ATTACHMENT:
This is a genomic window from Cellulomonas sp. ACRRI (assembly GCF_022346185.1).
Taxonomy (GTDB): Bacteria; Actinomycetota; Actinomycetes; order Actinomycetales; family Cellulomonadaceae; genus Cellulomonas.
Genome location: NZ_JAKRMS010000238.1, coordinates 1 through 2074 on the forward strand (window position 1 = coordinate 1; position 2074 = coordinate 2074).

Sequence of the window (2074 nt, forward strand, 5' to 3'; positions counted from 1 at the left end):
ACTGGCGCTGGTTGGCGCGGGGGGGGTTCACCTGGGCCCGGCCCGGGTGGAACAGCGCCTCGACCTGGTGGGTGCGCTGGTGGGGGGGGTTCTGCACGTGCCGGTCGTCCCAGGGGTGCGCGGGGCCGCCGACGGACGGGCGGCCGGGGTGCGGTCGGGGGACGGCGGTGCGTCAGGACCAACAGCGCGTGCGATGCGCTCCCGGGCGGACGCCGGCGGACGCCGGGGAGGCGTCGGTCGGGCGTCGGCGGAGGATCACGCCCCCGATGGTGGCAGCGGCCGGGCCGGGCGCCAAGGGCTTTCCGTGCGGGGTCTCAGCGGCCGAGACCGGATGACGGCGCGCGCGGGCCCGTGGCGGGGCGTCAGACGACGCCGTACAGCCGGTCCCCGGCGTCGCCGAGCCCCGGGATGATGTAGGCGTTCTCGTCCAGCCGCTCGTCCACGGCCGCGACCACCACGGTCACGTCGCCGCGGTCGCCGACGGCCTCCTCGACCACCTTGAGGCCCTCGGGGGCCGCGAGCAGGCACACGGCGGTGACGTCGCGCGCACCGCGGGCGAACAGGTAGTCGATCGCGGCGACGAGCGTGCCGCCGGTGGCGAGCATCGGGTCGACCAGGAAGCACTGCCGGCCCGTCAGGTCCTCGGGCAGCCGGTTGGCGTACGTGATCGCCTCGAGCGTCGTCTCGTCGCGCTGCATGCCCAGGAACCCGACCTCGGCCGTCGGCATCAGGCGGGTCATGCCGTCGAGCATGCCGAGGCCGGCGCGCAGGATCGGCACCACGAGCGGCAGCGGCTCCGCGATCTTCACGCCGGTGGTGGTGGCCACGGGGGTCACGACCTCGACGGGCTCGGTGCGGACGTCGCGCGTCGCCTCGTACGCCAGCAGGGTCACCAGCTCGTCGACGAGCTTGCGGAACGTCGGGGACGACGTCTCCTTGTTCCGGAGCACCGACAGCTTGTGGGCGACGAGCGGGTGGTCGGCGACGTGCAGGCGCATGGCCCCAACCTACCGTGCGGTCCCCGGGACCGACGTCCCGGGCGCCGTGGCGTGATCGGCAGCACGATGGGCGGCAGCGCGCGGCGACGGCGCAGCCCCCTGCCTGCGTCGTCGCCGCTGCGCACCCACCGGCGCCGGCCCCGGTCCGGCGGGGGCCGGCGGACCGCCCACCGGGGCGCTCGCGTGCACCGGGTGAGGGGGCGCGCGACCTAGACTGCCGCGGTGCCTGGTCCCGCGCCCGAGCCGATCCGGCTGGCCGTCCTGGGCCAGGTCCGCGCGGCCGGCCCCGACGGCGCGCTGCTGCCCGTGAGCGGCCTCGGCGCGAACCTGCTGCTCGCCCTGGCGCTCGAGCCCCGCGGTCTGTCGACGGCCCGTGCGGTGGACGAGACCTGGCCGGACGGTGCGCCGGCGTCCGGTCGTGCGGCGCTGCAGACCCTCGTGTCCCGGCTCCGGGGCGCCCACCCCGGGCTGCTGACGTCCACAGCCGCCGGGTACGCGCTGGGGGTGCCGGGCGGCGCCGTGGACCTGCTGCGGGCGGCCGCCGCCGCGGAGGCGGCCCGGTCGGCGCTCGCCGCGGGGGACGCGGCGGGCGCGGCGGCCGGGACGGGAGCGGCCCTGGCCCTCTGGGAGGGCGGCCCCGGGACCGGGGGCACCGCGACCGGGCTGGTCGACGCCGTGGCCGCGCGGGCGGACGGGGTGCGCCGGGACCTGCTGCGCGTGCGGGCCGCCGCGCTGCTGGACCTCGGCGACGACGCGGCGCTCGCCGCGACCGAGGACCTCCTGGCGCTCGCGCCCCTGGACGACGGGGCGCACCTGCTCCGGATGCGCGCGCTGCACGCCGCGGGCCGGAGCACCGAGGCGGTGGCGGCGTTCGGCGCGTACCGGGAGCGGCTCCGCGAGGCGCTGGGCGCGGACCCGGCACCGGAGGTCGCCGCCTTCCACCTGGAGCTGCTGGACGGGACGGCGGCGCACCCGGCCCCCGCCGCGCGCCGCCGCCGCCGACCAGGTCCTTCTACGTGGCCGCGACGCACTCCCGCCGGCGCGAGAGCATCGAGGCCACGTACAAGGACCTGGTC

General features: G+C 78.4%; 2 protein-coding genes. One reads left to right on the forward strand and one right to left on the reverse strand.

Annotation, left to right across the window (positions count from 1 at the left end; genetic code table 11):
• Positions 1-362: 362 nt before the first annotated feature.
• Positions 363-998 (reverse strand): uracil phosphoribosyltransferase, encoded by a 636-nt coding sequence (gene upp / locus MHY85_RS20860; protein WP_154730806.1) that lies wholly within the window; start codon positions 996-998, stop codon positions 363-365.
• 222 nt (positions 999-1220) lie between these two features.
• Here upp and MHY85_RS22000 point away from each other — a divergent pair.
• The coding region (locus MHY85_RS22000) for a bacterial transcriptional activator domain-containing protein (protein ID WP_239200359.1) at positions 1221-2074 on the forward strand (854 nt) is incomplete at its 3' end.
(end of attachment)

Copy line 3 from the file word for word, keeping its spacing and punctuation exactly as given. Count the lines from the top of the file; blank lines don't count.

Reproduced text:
Genome location: NZ_JAKRMS010000238.1, coordinates 1 through 2074 on the forward strand (window position 1 = coordinate 1; position 2074 = coordinate 2074).